# If magnetic force can't do any work, then how can we define a potential?

I am confused about the idea that magnetic forces do no work. If something has a potential, then it has energy and hence can do work. I am using the logic of electric fields for this reasoning. I have seen the mathematical proof of why magnetic fields can't do work but I am not convinced since I can't get the intuition.

• Are you thinking of magnetic scalar or vector potentials? – Emilio Pisanty Sep 4 at 11:00
• Magnetic vector that is B(vector) = Gradient X A(vector) where A is the magnetic potential. – Megha Sep 4 at 11:09
• Valid question since magnetic force is non conservative force – yuvraj singh Sep 4 at 11:18
• Okay, you've got something wrong, $\nabla\times\mathbf A = \mathbf B \ne \nabla\cdot\mathbf A$. – acarturk Sep 4 at 12:26
• @Timetraveler11 The vector potential $\mathbf{A}$ is not a "potential" in the sense that you're defining it. It's certainly like a potential, but it doesn't have all that much to do with energy and work. – probably_someone Sep 4 at 12:41

I am using the logic of electric fields for this reasoning

The magnetic field does not have a potential in the logic of electric fields. In fact, by the logic of electric fields the magnetic field is not even a force field since the magnetic field is not proportional to the force.

The “potential” that a magnetic field has is a vector potential, which is a fundamentally different concept than the potential of the electrostatic field. The scalar potential is directly proportional to the electrostatic potential energy, which is a scalar. The vector potential cannot be proportional to the potential energy since it is not a scalar. So “using the logic of the electric field” simply doesn’t work for the magnetic field.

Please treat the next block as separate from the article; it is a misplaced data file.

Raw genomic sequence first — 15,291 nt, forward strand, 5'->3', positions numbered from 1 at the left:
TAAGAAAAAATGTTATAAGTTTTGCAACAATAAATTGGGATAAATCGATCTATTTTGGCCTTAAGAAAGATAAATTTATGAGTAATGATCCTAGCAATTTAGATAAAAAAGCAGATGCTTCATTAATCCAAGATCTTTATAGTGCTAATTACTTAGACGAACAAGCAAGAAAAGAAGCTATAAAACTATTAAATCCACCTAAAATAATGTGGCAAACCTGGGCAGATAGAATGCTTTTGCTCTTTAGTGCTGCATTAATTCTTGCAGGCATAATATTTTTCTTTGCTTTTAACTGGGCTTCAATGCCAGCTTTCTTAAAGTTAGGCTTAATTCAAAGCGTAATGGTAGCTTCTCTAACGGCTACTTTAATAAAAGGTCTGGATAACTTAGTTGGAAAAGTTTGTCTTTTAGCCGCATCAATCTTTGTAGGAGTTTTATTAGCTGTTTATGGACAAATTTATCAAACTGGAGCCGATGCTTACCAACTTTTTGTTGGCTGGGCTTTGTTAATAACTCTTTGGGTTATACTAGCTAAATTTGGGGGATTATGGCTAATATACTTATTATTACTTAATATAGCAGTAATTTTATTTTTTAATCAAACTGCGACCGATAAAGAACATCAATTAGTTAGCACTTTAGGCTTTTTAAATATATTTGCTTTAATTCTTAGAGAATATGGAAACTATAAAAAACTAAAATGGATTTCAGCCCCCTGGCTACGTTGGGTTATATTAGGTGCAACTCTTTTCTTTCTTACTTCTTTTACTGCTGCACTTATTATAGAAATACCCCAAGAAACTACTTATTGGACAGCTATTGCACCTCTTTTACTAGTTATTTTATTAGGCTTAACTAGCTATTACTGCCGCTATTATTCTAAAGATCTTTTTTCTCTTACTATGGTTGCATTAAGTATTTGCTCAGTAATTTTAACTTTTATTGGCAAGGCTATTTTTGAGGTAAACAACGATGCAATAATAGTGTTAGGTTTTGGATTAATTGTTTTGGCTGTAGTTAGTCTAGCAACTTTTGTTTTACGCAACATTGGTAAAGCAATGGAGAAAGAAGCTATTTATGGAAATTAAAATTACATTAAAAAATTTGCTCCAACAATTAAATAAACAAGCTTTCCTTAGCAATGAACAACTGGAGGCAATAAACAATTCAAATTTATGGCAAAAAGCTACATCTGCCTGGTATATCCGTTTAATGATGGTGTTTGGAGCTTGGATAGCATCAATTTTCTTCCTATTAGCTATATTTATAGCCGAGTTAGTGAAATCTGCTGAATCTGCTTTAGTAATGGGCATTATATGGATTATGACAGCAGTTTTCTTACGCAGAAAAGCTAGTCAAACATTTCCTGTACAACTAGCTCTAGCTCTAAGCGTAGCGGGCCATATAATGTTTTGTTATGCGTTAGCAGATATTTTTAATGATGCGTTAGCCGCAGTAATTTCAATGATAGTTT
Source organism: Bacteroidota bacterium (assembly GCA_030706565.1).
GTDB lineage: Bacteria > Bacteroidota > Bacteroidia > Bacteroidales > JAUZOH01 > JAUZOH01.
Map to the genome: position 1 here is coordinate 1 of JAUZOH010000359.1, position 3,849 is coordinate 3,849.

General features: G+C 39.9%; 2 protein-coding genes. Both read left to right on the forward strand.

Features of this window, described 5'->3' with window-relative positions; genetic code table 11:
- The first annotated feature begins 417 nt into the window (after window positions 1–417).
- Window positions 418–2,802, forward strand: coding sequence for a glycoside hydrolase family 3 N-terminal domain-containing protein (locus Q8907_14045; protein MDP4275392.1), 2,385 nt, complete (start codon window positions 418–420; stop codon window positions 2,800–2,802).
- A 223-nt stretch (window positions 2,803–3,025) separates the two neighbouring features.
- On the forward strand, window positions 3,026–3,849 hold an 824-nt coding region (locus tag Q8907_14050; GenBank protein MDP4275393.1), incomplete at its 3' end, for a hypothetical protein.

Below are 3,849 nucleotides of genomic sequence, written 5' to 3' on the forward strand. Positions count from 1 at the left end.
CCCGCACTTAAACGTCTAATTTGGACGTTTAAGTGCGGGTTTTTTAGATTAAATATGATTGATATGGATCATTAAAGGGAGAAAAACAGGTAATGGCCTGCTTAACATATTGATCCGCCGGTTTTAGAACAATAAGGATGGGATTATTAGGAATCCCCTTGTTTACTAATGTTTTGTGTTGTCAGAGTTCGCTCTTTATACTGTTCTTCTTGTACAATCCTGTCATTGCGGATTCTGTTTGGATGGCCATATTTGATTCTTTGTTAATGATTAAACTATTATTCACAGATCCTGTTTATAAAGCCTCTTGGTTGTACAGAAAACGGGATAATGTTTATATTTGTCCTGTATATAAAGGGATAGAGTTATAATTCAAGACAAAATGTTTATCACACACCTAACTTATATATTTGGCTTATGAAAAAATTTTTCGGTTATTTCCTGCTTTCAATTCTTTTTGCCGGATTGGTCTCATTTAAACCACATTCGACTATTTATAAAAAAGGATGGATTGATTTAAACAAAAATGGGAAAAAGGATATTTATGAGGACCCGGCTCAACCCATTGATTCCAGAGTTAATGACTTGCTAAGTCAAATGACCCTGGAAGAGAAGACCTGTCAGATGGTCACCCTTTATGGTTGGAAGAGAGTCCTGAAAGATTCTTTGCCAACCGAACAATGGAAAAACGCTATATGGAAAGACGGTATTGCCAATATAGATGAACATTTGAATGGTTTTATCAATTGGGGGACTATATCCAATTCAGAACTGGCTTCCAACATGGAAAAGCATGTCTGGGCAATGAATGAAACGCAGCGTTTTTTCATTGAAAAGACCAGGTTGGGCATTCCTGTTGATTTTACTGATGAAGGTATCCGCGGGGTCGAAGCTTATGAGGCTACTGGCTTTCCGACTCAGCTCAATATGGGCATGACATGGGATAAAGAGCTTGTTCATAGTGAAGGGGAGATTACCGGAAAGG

However, per Poynting’s theorem the magnetic field does have an associated energy density. That field is involved in storing electromagnetic energy at a particular location and also in moving electromagnetic energy from one location to another, but it is not clearly involved in doing work on matter. The term that governs work on matter is $$\mathbf E\cdot \mathbf J$$. But, it is important to realize that these quantities are all closely interrelated. It is possible to write $$\mathbf E\cdot \mathbf J$$ in a way that involves the magnetic field as well.

My favorite derivation of Poynting’s theorem is found at section 11.2 here: http://web.mit.edu/6.013_book/www/book.html In the absence of magnetizable or polarizable material the equation is:

$$-\nabla \cdot (\mathbf E \times \mathbf H) = \frac{\partial}{\partial t} \left(\frac{1}{2}\epsilon_0 \mathbf E \cdot \mathbf E\right) + \frac{\partial}{\partial t}\left(\frac{1}{2} \mu_0 \mathbf H \cdot \mathbf H\right) + \mathbf E \cdot \mathbf J$$

Where the term on the left is the flow of energy from one region of the field to another and the first two terms on the right are the change in the energy density of the electric and magnetic fields respectively. Those are purely field terms; the only term involving an interaction with matter is the last term $$\mathbf E \cdot \mathbf J$$ where $$\mathbf J$$ is the free current. This means that the only way that work can be done on a conductor is via the $$\mathbf E$$ field.

This holds as long as Maxwell's equations hold. So whenever you have a situation that looks like there is a magnetic field doing work, you can always "dig deeper" and find where it is actually the $$\mathbf E$$ field doing the work.